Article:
Etymology
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Beijing 

Chinese capital, from bei "north" + jing "capital" (as opposed to Nanking, literally "southern capital").

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capitalize (v.)

"write or print in capital letters," 1764, from capital (n.1) + -ize. The meaning "convert (assets) to capital" is recorded from 1868, from capital (n.2). Related: Capitalized; capitalizing.

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overstand (v.)

"to stand over or beside," from Old English oferstandan; see over- + stand (v.). In modern Jamaican patois it is used for understand as a better description of the relationship of the person to the information or idea.

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reggae (n.)

1968, Jamaican English (first in song title "Do the Reggay" by Toots & the Maytals), perhaps [OED, Barnhart] related to rege-rege "a quarrel, protest," literally "ragged clothes," variant of raga-raga, alteration and reduplication of English rag (n.).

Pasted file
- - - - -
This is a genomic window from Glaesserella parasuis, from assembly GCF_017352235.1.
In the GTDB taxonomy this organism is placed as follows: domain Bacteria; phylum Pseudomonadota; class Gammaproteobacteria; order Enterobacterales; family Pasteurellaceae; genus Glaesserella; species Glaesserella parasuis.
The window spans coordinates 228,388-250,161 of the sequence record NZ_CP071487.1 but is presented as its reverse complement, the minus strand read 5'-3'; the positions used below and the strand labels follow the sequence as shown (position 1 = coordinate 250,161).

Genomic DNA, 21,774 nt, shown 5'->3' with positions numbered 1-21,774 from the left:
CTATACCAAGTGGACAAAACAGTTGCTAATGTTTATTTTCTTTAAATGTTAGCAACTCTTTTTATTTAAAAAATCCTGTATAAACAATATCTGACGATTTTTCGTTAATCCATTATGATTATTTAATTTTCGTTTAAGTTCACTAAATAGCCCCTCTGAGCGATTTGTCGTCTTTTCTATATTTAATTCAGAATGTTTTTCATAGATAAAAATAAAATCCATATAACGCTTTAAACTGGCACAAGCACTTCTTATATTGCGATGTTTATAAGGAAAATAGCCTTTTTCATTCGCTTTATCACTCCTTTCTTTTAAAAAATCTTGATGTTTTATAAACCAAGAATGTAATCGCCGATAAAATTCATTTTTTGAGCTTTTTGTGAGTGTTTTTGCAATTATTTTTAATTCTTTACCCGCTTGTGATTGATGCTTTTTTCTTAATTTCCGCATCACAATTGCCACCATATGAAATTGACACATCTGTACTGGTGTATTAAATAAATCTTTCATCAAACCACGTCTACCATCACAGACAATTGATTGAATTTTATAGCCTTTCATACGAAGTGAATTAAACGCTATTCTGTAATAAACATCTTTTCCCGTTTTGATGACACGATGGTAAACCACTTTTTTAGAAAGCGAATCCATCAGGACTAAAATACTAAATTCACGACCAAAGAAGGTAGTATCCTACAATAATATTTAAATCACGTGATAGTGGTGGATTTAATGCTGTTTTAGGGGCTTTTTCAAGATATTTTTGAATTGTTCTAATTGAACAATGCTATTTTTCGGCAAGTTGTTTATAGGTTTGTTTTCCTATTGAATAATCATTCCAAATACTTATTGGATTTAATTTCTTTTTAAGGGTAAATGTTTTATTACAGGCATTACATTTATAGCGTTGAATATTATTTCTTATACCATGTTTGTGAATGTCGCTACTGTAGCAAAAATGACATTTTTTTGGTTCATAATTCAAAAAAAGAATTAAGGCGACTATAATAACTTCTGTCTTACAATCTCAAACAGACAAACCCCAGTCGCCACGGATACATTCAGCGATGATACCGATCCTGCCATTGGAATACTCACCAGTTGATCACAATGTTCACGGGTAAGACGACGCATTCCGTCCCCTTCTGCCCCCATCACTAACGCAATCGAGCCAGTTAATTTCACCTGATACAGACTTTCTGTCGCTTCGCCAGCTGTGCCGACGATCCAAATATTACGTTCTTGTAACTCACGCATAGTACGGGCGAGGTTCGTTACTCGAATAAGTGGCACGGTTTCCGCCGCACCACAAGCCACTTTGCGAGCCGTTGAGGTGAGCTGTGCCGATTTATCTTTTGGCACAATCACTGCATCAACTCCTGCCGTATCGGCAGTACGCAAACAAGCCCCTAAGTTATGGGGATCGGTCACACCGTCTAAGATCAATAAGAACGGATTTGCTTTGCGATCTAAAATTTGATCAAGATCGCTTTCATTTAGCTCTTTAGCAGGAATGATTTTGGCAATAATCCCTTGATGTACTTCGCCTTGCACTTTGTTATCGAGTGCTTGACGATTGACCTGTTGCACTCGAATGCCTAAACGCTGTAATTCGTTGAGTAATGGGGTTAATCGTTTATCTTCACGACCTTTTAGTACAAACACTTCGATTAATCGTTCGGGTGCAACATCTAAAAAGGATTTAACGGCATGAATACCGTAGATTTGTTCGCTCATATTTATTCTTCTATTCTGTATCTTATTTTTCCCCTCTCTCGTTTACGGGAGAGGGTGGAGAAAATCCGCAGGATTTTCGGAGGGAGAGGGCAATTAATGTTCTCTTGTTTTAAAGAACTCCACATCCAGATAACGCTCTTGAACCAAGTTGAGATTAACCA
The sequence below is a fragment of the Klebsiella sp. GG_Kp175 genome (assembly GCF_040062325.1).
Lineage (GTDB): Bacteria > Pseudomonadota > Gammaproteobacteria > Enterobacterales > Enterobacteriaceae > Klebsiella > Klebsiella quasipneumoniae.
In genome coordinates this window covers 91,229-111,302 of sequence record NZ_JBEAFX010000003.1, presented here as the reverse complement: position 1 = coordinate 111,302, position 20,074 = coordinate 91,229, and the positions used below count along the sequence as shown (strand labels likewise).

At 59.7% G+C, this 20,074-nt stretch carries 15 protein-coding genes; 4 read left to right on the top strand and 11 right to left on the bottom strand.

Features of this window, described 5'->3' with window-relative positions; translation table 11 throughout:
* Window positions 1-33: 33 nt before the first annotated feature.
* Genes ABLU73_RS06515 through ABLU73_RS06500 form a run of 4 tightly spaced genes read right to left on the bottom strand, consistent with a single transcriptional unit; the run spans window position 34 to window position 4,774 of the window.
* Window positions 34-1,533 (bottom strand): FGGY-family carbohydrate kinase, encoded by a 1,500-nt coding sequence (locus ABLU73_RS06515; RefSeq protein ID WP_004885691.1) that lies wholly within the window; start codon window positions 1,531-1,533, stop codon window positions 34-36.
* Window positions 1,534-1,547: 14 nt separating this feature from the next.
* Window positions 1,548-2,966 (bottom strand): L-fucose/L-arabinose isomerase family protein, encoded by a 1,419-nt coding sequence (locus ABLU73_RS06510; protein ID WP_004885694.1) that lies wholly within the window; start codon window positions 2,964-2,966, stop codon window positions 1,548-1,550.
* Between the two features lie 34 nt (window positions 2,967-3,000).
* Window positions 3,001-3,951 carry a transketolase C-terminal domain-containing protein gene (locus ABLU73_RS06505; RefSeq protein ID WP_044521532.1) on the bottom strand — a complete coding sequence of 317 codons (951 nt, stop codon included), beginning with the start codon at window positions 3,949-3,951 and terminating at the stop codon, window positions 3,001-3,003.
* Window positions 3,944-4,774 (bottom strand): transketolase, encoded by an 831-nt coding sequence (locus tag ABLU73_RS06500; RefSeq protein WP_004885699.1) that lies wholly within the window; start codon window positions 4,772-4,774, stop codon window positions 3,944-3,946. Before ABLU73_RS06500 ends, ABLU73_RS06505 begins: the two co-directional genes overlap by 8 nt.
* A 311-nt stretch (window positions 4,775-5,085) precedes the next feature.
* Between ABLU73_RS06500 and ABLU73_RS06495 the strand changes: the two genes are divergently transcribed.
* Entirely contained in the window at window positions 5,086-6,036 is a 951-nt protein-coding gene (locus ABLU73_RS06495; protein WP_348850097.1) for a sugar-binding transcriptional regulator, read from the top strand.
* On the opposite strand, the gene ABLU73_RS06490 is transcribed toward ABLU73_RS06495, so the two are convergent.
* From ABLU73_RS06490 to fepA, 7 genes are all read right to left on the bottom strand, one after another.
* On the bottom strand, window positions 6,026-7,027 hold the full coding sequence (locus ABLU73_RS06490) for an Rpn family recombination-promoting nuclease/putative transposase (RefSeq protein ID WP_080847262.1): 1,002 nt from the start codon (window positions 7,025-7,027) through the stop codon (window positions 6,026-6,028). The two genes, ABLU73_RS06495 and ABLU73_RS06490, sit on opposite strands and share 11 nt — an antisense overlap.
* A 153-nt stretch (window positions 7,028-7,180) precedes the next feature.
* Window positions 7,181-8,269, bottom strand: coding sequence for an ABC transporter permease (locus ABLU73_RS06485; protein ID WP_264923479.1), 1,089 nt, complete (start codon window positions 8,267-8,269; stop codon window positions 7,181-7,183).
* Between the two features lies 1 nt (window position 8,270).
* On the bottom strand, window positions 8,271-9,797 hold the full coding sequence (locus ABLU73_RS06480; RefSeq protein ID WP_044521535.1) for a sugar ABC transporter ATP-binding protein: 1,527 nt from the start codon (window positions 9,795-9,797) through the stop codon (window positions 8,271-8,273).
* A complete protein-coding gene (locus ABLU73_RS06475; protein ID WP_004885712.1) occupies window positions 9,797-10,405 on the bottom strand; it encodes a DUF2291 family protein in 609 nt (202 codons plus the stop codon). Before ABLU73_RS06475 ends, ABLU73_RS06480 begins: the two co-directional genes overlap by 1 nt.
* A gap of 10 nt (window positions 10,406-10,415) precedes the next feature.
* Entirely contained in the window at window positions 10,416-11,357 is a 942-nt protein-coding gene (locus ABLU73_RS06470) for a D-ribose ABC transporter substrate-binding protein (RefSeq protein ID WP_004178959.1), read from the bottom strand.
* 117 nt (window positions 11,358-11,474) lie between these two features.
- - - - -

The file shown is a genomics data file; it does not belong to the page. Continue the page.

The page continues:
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decapitalize (v.)

"reduce from the rank or position of a capital city," 1870; see de- + capital (n.1) + -ize. As "to remove the financial capital from," by 1913, from capital (n.2). In reference to letters, "to change from upper case to lower case," by 1899. Related: Decapitalized; decapitalization.

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Nanking 

city in China, literally "southern capital," from Chinese nan "south" + jing "capital."

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toast (v.2)

"to propose or drink a toast," 1700, from toast (n.2). This probably is the source of the Jamaican and African-American vernacular word meaning "extemporaneous narrative poem or rap" (1962). Related: Toasted; toasting.

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Canberra 

capital of Australia, 1826, from Aborigine nganbirra "meeting place."

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capitalization (n.)

1860, "act of converting (assets) to capital," noun of action from capitalize in the financial sense. The meaning "act of writing or printing in capital letters" is recorded from 1847, from the writing sense.

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Pyongyang 

North Korean capital, from Korean p'yong "flat" + yang "land."

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